Rescued moon bear Precious free of pain after dental surgery

13 November 2018

Senior Veterinary Surgeon Shaun Thomson carries out health check for Precious

She has her first ever name and now she’s free from pain, but moon bear Precious remains wary of humans after years of abuse.

She suffered 17 years of isolation and pain on a bear bile farm, but swiftly after being rescued and brought to sanctuary, moon bear Precious is now pain-free.

During her first health check at the sanctuary, vets removed her fractured and infected lower canine tooth as well as three other teeth suffering from disease.

broken teeth and tartar (found on rescue)

Her remaining teeth were cleaned and a healthy diet of crunchy vegetables suitable for the species, along with regular health checks, will ensure her teeth remain clean so that dental pain doesn’t return.

Animals Asia Senior Veterinary Surgeon Shaun Thomson said:

“The procedure to remove Precious’s damaged teeth went very well and will greatly improve her quality of life as she no longer has to cope with constant agony.

“Thankfully, closer inspection of her gallbladder – so often damaged by bile extraction – showed the organ was less compromised than first feared and currently doesn’t require surgery.”

Following the medical procedures, Precious returned to an indoor den where she will recover and continue her 45-day quarantine period.

While still kept separate from other bears to maintain quarantine, Precious does now have visual contact with other recently rescued bears Mekong, Star, Kim, Mai and LeBON from August’s #FiveLives rescue and Sky from the #MoonBearMountainRescue in September.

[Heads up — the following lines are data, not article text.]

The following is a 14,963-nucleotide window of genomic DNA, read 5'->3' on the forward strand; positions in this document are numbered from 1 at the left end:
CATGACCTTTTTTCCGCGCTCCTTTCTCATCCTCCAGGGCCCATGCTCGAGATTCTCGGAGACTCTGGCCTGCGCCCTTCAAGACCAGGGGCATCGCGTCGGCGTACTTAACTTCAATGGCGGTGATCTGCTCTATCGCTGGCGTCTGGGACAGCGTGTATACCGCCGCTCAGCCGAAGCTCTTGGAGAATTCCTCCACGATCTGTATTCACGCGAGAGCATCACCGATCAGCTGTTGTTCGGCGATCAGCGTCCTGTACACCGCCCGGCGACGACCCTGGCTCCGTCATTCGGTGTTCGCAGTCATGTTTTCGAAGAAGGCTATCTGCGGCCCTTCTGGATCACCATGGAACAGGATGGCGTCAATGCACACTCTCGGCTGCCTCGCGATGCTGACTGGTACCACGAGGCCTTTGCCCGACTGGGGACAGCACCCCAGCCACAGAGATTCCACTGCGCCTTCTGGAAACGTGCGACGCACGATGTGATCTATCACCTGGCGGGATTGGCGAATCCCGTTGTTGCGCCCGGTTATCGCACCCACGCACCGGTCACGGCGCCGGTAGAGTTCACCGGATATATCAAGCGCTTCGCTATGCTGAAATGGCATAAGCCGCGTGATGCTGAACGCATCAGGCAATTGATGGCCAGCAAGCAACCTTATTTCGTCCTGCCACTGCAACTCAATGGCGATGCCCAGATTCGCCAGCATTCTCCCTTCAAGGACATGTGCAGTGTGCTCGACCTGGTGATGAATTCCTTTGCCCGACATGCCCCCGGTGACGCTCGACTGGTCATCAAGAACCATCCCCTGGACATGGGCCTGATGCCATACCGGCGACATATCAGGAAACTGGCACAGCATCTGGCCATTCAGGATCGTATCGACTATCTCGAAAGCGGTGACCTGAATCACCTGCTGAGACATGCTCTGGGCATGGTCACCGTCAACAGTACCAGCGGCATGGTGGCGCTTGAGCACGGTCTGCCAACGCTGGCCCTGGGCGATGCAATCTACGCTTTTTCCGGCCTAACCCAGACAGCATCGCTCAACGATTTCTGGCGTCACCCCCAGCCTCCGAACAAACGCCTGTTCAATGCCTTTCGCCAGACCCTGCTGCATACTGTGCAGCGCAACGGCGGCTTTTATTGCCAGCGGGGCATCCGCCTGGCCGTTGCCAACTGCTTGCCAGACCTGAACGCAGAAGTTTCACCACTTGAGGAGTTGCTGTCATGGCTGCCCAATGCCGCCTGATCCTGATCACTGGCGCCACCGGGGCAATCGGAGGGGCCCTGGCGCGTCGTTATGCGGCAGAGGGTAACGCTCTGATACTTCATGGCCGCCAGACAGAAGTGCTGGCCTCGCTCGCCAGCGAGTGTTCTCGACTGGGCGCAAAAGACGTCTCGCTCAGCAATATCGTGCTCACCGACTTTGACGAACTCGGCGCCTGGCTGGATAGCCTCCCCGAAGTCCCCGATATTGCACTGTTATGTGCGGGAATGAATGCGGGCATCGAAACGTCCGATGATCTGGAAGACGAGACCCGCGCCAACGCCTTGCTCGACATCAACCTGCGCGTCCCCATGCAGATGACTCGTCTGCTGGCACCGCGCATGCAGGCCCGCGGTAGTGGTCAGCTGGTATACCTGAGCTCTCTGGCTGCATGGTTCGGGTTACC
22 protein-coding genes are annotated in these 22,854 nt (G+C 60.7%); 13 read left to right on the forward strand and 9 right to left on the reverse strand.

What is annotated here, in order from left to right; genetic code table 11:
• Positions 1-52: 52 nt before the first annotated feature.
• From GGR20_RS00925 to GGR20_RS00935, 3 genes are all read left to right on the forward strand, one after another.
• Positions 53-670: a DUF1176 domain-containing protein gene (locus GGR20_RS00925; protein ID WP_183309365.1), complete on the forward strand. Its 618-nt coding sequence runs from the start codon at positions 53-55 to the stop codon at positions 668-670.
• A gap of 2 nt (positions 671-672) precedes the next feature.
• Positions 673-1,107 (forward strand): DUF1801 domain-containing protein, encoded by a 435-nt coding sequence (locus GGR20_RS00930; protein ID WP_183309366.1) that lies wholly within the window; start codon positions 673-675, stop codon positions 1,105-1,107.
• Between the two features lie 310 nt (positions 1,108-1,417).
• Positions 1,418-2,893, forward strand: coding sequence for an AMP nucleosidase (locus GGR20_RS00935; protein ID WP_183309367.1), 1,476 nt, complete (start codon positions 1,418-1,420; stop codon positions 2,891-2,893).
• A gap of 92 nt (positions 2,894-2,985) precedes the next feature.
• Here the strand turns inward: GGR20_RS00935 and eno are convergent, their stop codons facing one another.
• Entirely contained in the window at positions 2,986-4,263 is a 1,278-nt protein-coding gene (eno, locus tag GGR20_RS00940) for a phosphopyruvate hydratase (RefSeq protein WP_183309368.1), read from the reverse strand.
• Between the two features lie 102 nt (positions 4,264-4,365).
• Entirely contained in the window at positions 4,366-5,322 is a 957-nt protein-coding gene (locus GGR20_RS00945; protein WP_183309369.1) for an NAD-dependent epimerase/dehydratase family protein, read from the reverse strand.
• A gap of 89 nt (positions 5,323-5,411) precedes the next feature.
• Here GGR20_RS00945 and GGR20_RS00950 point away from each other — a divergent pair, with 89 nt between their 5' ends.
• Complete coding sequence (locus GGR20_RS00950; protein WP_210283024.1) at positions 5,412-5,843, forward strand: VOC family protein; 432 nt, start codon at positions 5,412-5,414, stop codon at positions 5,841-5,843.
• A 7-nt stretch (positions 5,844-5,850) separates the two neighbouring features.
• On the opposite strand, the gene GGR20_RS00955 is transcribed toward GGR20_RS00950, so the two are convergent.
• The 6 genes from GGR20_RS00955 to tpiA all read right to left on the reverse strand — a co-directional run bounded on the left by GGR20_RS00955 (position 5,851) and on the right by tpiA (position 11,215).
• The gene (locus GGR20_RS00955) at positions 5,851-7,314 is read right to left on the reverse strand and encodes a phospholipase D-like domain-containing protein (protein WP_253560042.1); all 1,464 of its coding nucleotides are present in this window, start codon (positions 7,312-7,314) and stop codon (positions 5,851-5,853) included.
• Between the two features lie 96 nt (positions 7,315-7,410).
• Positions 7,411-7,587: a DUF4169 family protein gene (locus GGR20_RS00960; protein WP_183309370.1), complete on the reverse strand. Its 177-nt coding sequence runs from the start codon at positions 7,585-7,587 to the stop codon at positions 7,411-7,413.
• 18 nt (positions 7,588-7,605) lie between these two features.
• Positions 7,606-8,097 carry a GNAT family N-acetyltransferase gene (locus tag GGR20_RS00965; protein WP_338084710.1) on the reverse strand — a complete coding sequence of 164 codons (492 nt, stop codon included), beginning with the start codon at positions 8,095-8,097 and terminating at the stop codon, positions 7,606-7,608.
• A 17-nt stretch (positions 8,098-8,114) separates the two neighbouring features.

Animals Asia Bear Manager Sarah van Herpt said:

“Precious is still very wary of humans after all she’s suffered. We continue to work on building trust with her on a daily basis, but trust takes time. It’s very likely her rehabilitation will be a much longer process than for other recently rescued bears, but we won’t give up on her. She’ll get all the time she needs.”

After completing a 45-day quarantine period, Precious’s rehabilitation will see her eventually introduced to other bears, and, when she is physically and psychologically ready, she will receive access to a large outdoor enclosure.

A day in the life of bears at VBRC

Moon bears such as Precious are listed as vulnerable by the IUCN, and categorised as endangered by CITES. More than 10,000 are held on bear bile farms in China, and around 800 are also trapped in cages as part of the industry in Vietnam.

Animals Asia began to take on the issue of bear bile farming in Vietnam in 1999, opening its Vietnam Bear Rescue Centre (VBRC), the first sanctuary devoted to bears in that country, in 2008.

In 2017, the government signed a landmark partnership agreement with Animals Asia that will see every farm closed and the remaining approximately 800 bears sent to sanctuaries by 2022 as the country works to eradicate the cruel trade.

Having exposed and opposed bear bile farming since its founding in 1998, Animals Asia has rescued over 600 bears in Vietnam and China. Today, nearly 200 bears continue to live peaceful lives at Animals Asia’s VBRC, while a further 190 are cared for by the nonprofit organisation in China.